(Last year Big Island Pulse provided you with information on locally grown trees and alternatives. This article serves as an update for 2021.)
The smell of a freshly cut Christmas tree brings up fond memories for most people. To me, it reminds me of one of the hardest jobs I ever had. One of my first paid jobs was to prune trees at our local Christmas tree farm in Eastern Oregon. It was hot. Like oven-on-300-degrees hot. And you had to wear long pants and long sleeves to protect you from the tree needles. Pruning and shaping was done during the summer months, so the trees had time to rebound and cover up the trim spots with new growth. It was hard work, and I will admit that I did not last longer than a couple of weeks. But it did give me an appreciation for all the work that goes into growing those gloriously shaped tenenbaums we all seek this time of year.
The Big Island is home to two Christmas tree farms, providing quality (and scent-sational smell!) trees grown right here- no container or shipping required. Not to diminish the service those chain stores provide, but it is wonderful that we have local options as well. As we reported last year, the two places on-Island where you can select and cut (or have cut) your own fresh tree are the following:
In Ninole, the Hamakua Christmas Tree Farm grows two types of cypress trees- the Portuguese Cypress and the Arizona Cypress. Rich and Nancy Bradwell started the tree farm in 2015. The farm gives you the opportunity to select your tree to be cut and taken home when it works best for you. Selection began on November 1, but there are still trees available. Trees range between five and ten feet tall with prices between $50-$100. The farm is open seven days a week from 11:00am-5:00pm. You can also purchase your tree online through their website (but you do have to go pick it up): https://hamakuachristmastreeforest.com/.
South of Hilo, the Hooluana Tree Farm also sells cypress trees at their Mountain View farm. For 2021, they are sold out, but if you are planning for next year, keep them in mind. Started by Veteran Tom Beck and his Native Hawaiian wife Luana three years ago, they have sold out each year. They also offer the experience of choosing your own tree and returning when you are ready to take it home. Their pre-pay selection season usually opens for two short days the weekend before Thanksgiving, with general sales opening the day after Thanksgiving until sold out. Their hours are 9:00am-4:00pm. Their trees run about $12 per foot. Like Hamakua, you can cut your tree, or they will cut it for you. For more information on the Hooluana Tree Farm (and Ranch), visit: https://www.hooluanatreefarm.com/.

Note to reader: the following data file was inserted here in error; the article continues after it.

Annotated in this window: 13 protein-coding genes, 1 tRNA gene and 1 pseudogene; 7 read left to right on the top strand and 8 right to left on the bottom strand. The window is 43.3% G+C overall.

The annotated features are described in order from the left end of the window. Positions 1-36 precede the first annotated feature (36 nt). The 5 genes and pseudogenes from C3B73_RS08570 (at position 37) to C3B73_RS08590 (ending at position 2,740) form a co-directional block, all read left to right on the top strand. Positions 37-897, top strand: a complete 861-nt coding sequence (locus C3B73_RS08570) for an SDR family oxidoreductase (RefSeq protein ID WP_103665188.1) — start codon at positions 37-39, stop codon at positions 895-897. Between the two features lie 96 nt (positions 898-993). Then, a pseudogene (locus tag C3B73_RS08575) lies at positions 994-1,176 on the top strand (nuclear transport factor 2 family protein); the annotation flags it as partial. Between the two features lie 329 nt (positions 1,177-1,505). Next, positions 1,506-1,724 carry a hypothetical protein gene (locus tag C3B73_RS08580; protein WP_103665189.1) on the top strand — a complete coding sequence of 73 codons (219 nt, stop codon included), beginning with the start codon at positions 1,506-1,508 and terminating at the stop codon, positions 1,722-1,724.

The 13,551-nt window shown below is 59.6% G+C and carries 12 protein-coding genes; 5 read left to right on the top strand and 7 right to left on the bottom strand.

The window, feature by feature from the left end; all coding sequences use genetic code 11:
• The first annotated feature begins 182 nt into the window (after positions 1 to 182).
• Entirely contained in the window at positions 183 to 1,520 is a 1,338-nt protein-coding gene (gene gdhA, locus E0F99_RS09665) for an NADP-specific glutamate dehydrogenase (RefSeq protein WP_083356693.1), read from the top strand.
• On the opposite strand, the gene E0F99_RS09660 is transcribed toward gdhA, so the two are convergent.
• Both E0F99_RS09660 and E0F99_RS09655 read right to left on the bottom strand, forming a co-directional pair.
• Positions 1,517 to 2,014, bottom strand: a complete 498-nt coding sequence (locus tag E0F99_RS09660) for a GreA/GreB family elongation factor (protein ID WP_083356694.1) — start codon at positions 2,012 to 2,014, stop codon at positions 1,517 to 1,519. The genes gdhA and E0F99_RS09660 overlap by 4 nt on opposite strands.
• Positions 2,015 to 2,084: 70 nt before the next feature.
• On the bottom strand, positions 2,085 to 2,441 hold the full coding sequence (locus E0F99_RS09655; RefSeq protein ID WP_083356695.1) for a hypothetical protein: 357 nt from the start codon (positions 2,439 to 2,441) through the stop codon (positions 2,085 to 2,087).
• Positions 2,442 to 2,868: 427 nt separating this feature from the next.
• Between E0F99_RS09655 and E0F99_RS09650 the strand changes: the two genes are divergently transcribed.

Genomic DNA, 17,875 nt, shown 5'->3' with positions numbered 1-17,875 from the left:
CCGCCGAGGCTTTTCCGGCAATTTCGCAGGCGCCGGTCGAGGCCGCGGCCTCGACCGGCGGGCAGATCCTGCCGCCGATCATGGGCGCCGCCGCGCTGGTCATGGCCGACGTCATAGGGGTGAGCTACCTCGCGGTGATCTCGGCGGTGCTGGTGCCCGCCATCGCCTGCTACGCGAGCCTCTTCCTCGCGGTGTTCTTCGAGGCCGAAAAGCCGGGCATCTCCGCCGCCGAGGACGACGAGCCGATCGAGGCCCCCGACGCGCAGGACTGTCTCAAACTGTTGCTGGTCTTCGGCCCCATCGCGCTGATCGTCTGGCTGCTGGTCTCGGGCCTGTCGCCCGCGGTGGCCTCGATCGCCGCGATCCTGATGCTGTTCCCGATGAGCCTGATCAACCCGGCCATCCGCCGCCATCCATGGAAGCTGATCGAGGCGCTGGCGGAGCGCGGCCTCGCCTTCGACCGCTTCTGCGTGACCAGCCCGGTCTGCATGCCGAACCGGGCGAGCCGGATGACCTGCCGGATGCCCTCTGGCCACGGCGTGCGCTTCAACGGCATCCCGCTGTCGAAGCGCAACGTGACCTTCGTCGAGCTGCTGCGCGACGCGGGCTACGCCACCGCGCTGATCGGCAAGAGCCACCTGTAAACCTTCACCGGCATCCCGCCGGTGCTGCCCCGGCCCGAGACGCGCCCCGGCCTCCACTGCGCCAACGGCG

If you would prefer a living tree that you can plant after the holidays are over, you have a number of choices available. Several nurseries offer smaller trees, such as Norfolk or Cook pines, in pots. The benefit here is a tree that you can decorate inside this year, plant after the season, and decorate outside for years to come. Some of the locations these live trees are offered are: Rozett’s Nursery on Paradise in Hawaiian Paradise Park; Gnome’s Grove, which sells through the East Hawaii Farm-to-Car program; and Paradise Plants in Hilo.
Whichever type of tree you choose, whether local or imported, may it bring your family joy during the holiday season. And if you ever want a decent work out during the summer, ask the tree farmers if they need help pruning their crop.